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- Entice top candidates with sign-on bonuses
- Provide more remote work options
- Support work-life balance for employees
- Promote upskilling and reskilling opportunities
- Use paid internships to boost your workforce
- Pay employee referral bonuses
- Elevate diversity, equity, and inclusion (DEI) practices
- Provide more wellness benefits and perks
- Revise job responsibilities to avoid burnout
- Make applying easy
- Checkr helps you recruit qualified healthcare talent
Today’s record healthcare staffing shortages are resulting in burnt-out workers and decreased patient satisfaction. In this article, we’ll review ten strategies for recruiting high-quality healthcare talent that can help you provide improved patient care, achieve better patient outcomes, and reduce employee turnover.
The great healthcare worker exodus during the pandemic (and beyond) has left many hospitals and other medical facilities grossly understaffed and, in some cases, unable to provide adequate patient care. The pandemic pushed an already strained industry to its brink; nearly 1 in 5 clinical and non-clinical workers left their jobs and another 19% considered leaving the industry altogether, according to an industry study by Morning Consult. Further, 12% of healthcare workers were laid off and 12% thought about leaving their existing role for another healthcare job.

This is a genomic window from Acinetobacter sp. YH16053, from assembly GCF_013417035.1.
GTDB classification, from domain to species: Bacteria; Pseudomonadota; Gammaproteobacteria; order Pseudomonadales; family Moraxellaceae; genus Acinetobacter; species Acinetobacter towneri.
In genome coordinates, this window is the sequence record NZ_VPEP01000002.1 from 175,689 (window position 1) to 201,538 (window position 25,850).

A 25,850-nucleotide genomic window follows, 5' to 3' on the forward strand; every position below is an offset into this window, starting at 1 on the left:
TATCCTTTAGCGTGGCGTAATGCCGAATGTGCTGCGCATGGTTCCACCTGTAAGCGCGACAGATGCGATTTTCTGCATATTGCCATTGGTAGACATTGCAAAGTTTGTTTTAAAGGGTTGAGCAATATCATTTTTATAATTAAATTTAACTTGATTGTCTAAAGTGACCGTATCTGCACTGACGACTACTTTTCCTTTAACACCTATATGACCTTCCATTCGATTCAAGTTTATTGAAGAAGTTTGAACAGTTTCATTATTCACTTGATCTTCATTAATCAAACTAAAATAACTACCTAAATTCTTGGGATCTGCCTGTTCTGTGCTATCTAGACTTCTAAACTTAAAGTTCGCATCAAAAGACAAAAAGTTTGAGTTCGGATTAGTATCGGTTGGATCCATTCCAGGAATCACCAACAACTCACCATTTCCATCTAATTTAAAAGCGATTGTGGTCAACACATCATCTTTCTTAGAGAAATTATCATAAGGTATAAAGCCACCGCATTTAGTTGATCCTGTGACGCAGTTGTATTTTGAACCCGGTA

Today, while healthcare organizations continue to scramble to attract new talent and keep the workers they have, patient caseloads are showing no signs of slowing down. The result? Patients face longer wait times for appointments and may get inconsistent treatment due to understaffing and high turnover, all of which lead to decreased satisfaction in their level of care.
Hiring qualified employees, from surgeons to support staff, can help employers lower turnover rates, improve patient outcomes, and reduce risk to patient and employee safety.
Let’s take a look at ten ways you can recruit (and retain) ideal healthcare candidates and ultimately increase patient satisfaction:
1. Entice top candidates with sign-on bonuses
The American Medical Group Association (AMGA) found 78% of respondents representing nearly 8,000 clinics and 30,000 physicians use sign-on bonuses to attract new talent. While they’re especially popular for nursing positions, many healthcare organizations also offer bonuses for other roles.
If you’re not already promoting sign-on bonuses, adding them to your overall compensation packages may make your offers more competitive. Sign-on bonus amounts can range widely, from a few hundred to thousands of dollars, depending on the role, experience level, and specialization.